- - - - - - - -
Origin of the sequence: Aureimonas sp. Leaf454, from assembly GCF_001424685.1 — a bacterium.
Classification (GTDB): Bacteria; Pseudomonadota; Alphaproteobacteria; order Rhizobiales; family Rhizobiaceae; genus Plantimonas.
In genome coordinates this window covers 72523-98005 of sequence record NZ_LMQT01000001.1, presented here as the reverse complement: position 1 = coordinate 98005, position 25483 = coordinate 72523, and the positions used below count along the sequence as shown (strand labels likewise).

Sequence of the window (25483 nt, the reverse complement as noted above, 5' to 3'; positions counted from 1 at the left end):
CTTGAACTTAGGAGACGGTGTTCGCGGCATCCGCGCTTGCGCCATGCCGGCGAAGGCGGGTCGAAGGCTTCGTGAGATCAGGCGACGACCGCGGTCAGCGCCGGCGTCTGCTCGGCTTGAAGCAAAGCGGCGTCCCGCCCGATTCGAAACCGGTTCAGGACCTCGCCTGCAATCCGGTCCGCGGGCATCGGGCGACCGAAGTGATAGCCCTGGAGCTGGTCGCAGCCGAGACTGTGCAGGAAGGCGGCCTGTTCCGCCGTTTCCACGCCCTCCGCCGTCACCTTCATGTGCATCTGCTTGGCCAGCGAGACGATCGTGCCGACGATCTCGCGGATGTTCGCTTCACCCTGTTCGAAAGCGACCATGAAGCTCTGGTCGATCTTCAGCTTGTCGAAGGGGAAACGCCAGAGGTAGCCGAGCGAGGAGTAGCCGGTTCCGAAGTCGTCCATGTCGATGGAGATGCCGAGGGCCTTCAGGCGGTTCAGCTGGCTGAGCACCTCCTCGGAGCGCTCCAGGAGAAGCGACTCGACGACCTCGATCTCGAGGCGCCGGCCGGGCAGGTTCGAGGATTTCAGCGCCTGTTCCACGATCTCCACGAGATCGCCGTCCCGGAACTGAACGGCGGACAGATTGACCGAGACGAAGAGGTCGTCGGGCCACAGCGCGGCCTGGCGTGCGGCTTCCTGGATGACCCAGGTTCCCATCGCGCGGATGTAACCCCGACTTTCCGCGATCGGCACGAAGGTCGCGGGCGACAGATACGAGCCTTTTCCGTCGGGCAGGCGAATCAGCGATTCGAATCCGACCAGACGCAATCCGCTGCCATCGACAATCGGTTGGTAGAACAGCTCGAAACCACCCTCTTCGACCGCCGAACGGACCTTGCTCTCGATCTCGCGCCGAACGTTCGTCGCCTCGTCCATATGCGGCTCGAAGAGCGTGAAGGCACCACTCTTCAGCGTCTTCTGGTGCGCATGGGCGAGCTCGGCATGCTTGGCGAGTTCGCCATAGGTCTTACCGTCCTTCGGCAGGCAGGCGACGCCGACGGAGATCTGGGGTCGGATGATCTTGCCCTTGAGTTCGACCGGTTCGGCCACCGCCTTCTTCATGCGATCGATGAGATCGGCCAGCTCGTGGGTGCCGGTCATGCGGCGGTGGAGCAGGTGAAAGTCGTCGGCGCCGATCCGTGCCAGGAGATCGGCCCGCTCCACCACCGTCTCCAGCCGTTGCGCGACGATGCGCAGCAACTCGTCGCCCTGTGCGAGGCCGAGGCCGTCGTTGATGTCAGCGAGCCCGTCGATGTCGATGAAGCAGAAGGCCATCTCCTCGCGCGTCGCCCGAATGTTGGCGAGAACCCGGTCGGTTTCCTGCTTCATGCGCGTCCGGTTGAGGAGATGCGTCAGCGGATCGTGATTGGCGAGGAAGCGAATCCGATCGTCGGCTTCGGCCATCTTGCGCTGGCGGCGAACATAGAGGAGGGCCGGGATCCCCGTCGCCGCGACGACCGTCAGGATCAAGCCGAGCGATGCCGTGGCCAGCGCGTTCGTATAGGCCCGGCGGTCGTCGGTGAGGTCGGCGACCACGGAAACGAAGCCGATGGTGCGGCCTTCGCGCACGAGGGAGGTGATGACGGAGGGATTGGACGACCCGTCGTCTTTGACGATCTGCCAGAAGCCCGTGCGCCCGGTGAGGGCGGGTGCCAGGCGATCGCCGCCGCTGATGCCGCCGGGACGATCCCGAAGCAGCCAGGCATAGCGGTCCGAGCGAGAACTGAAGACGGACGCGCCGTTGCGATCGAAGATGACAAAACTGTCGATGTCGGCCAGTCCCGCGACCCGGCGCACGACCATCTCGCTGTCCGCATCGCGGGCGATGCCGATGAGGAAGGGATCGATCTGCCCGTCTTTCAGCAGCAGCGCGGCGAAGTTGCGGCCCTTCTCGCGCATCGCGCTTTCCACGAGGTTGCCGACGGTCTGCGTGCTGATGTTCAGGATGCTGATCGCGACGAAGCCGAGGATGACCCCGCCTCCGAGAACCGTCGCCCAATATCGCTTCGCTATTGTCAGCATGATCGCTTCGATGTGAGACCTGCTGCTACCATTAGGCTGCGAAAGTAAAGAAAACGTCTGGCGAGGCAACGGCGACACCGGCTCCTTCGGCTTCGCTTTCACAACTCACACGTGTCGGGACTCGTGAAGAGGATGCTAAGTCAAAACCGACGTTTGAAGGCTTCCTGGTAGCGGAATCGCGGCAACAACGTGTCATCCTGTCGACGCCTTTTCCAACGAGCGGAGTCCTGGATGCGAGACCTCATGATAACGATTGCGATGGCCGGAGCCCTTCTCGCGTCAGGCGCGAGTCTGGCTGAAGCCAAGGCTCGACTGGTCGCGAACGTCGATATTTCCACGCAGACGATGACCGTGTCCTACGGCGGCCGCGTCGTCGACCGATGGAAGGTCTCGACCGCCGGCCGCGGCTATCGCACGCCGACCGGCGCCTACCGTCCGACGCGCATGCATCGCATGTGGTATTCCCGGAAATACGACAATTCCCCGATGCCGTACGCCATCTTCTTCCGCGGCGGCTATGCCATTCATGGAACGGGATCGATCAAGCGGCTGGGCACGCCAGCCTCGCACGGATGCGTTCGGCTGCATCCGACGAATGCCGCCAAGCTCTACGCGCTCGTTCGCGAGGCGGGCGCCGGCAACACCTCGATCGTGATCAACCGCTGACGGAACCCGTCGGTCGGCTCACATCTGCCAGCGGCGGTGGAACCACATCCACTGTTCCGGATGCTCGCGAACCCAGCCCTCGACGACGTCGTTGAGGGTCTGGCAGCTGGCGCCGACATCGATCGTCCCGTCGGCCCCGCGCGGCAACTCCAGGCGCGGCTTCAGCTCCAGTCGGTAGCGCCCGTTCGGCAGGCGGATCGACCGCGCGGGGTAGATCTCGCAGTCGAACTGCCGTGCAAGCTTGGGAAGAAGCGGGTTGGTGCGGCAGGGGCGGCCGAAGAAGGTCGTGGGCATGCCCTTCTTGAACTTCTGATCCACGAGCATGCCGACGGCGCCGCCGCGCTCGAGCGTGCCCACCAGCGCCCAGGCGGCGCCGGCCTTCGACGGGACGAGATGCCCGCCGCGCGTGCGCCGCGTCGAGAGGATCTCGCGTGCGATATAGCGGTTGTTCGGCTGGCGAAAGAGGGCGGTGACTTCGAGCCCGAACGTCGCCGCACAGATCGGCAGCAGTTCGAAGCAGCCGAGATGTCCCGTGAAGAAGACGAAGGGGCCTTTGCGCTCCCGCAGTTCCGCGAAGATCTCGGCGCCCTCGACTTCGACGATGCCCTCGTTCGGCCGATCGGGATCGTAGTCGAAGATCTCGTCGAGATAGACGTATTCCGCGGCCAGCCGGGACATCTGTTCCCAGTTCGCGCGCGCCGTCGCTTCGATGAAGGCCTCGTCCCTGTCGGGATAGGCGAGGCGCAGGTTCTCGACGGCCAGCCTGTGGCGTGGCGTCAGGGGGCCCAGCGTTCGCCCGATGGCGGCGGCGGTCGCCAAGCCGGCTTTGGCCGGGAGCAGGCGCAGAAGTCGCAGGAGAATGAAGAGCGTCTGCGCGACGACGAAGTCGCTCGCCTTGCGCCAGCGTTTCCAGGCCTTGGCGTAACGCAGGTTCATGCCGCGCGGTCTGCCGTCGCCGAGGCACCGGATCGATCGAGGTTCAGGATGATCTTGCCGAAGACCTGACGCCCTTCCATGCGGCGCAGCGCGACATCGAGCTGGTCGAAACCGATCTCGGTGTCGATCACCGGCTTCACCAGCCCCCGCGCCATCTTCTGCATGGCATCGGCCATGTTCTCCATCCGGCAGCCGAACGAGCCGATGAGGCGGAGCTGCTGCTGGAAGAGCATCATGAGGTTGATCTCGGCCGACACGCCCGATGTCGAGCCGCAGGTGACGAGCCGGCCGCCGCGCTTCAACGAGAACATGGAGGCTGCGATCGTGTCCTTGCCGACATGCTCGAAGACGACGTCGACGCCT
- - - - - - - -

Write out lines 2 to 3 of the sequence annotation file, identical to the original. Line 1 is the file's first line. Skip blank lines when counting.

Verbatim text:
Classification (GTDB): Bacteria; Pseudomonadota; Alphaproteobacteria; order Rhizobiales; family Rhizobiaceae; genus Plantimonas.
In genome coordinates this window covers 72523-98005 of sequence record NZ_LMQT01000001.1, presented here as the reverse complement: position 1 = coordinate 98005, position 25483 = coordinate 72523, and the positions used below count along the sequence as shown (strand labels likewise).